Wrap-up: 3 wickets and 105 runs in a 33-over session. If not for Kohli still remaining unbeaten at 85 at the end of the day, this was South Africa’s day by a distance. The Indian captain seemed to be playing on a different pitch, with a different mindset, facing different bowlers. Won’t be an exaggeration to say Kohli stands between India and a certain defeat.

Before we close, a data check by Anand Katakam: Rohit Sharma’s troubles outside India continue:

STUMPS, day two - India 183/5 (Kohli 85*, Pandya 11*): Another fascinating day of Test cricket comes to an end at Chepauk... err I mean, Centurion. Morkel’s last over is almost a fitting end to the day – there was one ball that landed on good length and went QdK one bounce. This pitch, eh?

After 59 overs, India 177/5: Heading to the close of play here. Pandya has been moving all over the crease in this short innings so far, perhaps trying to put off the bowlers. Kohli has gone into shut-up-shop mode now.

Just realised Vernon Philander has bowled just ONE ball to Virat Kohli in this innings so far as he comes in to bowl now... less than 10 minutes left to play.

Meanwhile, a #WengerOut banner spotted at Centurion as Arsenal lose yet again, this time away at Bournemouth.

After 57 overs, India 170/5: Hardik Pandya plays one of the shots of the day. After a lengthy discussion with Faf, Morkel (with a fly slip in place) bangs one short, and Pandya pulls off the front foot with elan. And holds the pose to make a point. A fist bump with Kohli follows. Kohli then plays out a maiden off Morkel as the pacer targets his 6th maybe 7th stump. Ngidi continues to impress from the other end.

After 54 overs, India 165/5 - Parthiv gone! And just as we were talking about Ngidi’s bowling, he gets his first Test wicket – Parthiv is tempted by a good length ball that is angled in from around the wicket and shapes away, he had to play at it. And QdK takes a simple catch.

After 53 overs, India 159/4: Ngidi is breathing fire on a not-so-helpful pitch. Has already breached the 150-kph and is looking the part. Parthiv is trying to up the ante with two boundaries against the spinner, but there is a rough developing outside his offstump against Maharaj, from where the ball is turning sharp.

After 50 overs, India 145/4: What an over by Lungi Ngidi! A very close call for Kohli as South Africa are convinced beyond doubt when Ngidi appeals for an LBW. Umpire turns it down, but Faf goes upstairs. Fortunately for Kohli, he gets a nick before the ball hit the pads. It was plumb otherwise – all three reds. The leg umpire signalled bat, I think, even before the runs were completed. And, he’s right. What a call. Plumb otherwise.

Here’s Kushal Phatarpekar on Kohli’s innings so far:

Since India made their way to South Africa, focus has been centred around the ability of the Indian players to adapt to the overseas conditions. In Cape Town, the seaming track had exposed the batsmen’s lack of technique. 

Skipper Virat Kohli, who has been India’s most consistent performers during the home season last year, was also dismissed cheaply in both innings. 

At Centurion, the track is quite different, its as Indian as it can possibly get in South Africa. There’s pace and bounce, but no real lateral movement. Given a chance to bat on a wicket that is almost similar to sub-continental conditions - bereft of many demons - it wasn’t a surprise that Kohli took to it like fish to water.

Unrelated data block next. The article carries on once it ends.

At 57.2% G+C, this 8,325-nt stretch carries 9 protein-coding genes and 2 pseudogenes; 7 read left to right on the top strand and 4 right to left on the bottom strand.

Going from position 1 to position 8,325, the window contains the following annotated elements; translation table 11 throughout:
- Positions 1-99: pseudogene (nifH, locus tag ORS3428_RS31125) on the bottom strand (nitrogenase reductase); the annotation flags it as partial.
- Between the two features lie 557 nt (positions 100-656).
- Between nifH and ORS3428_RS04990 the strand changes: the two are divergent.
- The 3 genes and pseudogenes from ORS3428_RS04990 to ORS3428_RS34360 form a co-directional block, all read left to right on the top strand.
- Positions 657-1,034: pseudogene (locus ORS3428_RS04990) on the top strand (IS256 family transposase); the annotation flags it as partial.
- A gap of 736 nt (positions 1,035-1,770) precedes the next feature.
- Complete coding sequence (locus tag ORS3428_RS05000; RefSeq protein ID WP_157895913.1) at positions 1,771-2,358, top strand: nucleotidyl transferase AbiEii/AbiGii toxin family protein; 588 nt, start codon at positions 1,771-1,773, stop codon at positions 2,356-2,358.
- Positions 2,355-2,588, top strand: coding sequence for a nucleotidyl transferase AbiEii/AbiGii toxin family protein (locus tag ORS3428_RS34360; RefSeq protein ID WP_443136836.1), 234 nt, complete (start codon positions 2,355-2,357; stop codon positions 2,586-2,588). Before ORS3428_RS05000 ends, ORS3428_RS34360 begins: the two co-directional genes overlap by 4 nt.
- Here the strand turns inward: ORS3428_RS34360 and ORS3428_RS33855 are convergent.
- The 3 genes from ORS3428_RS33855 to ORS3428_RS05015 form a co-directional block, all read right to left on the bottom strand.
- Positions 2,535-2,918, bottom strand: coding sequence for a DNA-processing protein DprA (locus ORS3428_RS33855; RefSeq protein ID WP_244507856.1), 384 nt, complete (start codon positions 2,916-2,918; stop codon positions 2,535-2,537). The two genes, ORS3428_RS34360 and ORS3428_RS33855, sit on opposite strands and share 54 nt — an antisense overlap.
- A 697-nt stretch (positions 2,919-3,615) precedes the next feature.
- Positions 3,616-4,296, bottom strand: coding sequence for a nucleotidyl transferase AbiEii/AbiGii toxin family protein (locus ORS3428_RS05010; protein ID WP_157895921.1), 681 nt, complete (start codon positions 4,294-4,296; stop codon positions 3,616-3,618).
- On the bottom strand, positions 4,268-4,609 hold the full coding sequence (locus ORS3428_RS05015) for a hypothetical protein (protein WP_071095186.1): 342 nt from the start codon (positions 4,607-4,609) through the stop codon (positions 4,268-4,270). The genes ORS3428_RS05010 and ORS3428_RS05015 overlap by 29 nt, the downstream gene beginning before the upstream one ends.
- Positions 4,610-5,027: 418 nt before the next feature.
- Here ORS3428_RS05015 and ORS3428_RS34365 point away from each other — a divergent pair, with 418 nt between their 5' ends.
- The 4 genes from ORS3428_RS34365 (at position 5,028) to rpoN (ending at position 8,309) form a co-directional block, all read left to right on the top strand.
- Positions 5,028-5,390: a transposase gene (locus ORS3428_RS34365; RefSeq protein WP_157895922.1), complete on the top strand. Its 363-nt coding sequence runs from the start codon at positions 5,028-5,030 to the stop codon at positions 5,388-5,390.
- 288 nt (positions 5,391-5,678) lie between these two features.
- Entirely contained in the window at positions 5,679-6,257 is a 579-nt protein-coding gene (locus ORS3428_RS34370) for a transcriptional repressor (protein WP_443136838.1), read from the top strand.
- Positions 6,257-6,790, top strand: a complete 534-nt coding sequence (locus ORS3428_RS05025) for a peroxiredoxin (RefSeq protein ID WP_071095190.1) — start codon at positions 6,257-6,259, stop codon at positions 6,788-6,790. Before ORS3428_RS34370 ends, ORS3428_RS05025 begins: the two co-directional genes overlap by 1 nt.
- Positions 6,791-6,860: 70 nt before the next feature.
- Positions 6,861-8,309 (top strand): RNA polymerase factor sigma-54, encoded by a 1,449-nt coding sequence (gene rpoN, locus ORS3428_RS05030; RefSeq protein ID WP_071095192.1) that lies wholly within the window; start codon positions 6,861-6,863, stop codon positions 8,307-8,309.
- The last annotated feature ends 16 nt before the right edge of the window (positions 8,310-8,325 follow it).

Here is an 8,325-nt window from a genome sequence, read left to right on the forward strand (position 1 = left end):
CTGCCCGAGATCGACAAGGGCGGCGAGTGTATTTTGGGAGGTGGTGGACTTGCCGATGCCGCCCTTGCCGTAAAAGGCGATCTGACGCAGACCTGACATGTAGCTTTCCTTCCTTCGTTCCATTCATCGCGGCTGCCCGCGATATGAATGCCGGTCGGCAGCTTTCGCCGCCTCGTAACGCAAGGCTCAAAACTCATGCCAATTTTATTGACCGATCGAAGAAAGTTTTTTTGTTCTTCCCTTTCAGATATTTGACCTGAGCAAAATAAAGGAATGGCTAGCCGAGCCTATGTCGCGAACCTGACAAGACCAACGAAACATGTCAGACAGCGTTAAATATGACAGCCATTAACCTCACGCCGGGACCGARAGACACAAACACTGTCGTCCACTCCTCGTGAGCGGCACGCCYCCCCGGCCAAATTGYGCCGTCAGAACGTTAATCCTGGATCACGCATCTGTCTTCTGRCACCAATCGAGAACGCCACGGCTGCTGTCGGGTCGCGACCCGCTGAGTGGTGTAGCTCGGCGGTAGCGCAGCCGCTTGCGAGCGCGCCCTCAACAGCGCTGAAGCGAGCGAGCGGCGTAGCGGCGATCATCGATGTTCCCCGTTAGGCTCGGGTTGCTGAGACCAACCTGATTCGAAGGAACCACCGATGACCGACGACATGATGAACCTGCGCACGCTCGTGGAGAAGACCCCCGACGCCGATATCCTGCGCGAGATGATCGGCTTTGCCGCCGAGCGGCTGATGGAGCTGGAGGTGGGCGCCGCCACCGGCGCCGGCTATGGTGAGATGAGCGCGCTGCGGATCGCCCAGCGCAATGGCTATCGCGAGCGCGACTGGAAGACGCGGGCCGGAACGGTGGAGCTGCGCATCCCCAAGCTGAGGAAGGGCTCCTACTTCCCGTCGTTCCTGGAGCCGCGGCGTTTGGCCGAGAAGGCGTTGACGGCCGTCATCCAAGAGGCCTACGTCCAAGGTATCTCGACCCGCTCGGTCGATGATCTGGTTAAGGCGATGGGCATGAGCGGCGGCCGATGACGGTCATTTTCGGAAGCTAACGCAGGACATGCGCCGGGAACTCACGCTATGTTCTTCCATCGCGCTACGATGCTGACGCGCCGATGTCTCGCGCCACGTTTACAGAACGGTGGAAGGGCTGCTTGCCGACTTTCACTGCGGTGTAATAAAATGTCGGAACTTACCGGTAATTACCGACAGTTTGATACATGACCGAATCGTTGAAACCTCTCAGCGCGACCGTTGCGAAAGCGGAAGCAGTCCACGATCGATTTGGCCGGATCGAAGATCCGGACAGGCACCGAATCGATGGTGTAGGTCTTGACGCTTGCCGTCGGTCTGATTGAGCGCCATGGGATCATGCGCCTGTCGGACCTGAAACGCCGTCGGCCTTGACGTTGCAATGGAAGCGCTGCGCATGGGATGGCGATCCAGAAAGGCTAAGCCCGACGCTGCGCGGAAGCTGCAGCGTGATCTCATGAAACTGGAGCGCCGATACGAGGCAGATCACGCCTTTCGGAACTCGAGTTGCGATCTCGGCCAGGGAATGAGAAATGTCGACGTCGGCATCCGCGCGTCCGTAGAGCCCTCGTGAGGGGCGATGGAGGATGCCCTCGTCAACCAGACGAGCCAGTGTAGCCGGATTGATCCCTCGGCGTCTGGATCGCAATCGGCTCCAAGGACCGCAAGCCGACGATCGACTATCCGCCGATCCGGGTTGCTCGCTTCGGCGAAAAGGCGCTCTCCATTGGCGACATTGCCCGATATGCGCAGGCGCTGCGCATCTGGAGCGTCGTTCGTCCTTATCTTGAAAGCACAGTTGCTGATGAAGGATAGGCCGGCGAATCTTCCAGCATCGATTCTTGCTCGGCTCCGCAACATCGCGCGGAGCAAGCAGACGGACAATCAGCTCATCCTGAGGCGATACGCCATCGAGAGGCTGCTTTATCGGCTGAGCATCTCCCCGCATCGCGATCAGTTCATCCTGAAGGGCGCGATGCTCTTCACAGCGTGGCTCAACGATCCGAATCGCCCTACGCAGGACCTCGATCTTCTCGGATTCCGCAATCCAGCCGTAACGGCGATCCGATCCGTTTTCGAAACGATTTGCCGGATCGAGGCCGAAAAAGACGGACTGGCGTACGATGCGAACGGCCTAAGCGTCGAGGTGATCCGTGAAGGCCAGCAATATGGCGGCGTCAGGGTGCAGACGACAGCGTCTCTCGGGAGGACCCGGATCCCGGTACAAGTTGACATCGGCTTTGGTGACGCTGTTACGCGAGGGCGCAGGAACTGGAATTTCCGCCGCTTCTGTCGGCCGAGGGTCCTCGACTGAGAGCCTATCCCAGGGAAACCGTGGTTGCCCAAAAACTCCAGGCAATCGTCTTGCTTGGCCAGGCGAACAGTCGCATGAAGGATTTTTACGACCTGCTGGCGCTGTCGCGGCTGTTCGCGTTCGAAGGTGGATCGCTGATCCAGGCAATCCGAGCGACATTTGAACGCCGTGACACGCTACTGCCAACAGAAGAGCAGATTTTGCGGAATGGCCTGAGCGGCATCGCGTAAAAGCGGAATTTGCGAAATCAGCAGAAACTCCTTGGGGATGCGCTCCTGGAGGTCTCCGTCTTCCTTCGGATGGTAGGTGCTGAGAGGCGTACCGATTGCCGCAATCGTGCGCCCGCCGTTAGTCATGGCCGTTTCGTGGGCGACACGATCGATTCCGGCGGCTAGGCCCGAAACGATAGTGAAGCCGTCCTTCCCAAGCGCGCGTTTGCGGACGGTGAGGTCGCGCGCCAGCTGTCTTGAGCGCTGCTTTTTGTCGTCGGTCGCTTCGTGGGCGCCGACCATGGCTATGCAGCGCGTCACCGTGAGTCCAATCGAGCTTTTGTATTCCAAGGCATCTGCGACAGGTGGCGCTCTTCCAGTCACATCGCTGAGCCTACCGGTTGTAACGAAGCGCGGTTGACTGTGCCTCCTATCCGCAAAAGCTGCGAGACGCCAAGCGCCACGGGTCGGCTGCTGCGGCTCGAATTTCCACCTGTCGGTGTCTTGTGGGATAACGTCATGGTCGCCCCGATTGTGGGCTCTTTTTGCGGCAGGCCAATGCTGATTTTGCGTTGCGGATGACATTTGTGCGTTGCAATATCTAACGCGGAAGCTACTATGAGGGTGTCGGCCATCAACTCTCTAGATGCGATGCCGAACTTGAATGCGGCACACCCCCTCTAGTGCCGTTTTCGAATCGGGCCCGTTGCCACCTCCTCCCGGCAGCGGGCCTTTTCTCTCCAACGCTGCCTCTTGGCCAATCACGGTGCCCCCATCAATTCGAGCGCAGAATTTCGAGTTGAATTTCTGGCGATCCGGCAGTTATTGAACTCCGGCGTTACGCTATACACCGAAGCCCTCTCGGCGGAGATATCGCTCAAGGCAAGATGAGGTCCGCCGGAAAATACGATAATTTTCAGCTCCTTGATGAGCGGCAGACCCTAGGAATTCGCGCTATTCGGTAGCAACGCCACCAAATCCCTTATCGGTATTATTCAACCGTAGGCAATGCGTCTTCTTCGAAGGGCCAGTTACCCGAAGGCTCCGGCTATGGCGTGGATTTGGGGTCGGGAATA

Kohli proved most adept at tackling the two-paced track. He began in typical fashion, stringing together singles as soon as he got in, after a couple of majestic drives. Among all the Indian batsmen before him, Kohli seemed the least worried while facing the pacers. He took on the batsmen and taking minimal time to ‘settle down’. 

Kohli’s positive approach seemed to have rubbed on to partner Murali Vijay too. The two pieced together a crucial 79-run stand.. The stand not only helped reduce the deficit, but also meant South Africa had to ease the field, start containing rather than attacking, which is otherwise the norm in South Africa.

As wickets fall around him, India’s hopes seemed tied to the fate of how this Kohli innings transpires.

So far he’s shown the confidence of a batsman, who is at the top of his game. India need to post a big total from here if they are to make a serious effort at levelling the series. Hopefully, the lower order sticks around long enough for Kohli to do what he does best – dominate the opposition bowlers. 

After 49 overs, India 139/4: What a spell this is by Rabada. Parthiv has to face four balls of this man who is on fire – it’s four good length balls on and outside off stump followed by a brilliant in-dipping yorker that was heading to uproot middle stump. Parthiv digs it out late. Nervy times for India this. He is looking comfortable against Maharaj though, decisive with his footwork.

As Rohit’s struggle outside subcontinent continues, here’s a poll for you:

After 46 overs, India 132/4: End of yet another Rohit Sharma innings – his scores so far on this series 11, 10, 10 – and once again his footwork comes under the scanner. He is stuck at the crease to the ball that tails in – reversing at speed – and the ball hits Rohit on the back leg. That was a beautiful set-up, fast bowling at its best.

After 45 overs, India 129/3: The scoring rate has dropped in this session - 22 runs from the last 10 overs - and for the first time in this innings, Rohit plays an aggressive stroke – dancing down and hitting Maharaj over mid-on for a four.

After 43 overs, India 121/3: Close call for Kohli. He’s struck on the pads by Rabada. Umpire turns down the appeal, but South Africa don’t go for a review. Replays show the ball would have just gone over the stumps. This is a solid spell from Rabada, probing both batsmen outside the offstump. That ball to Kohli nipped back in just a bit.

After 38 overs, India 108/3: So often, one wicket brings two and perhaps for the first time in this innings, Kohli is beaten outside offstump by a good length ball by Rabada that deviated off the pitch – good over that. Rohit Sharma, meanwhile, is off to a watchful start.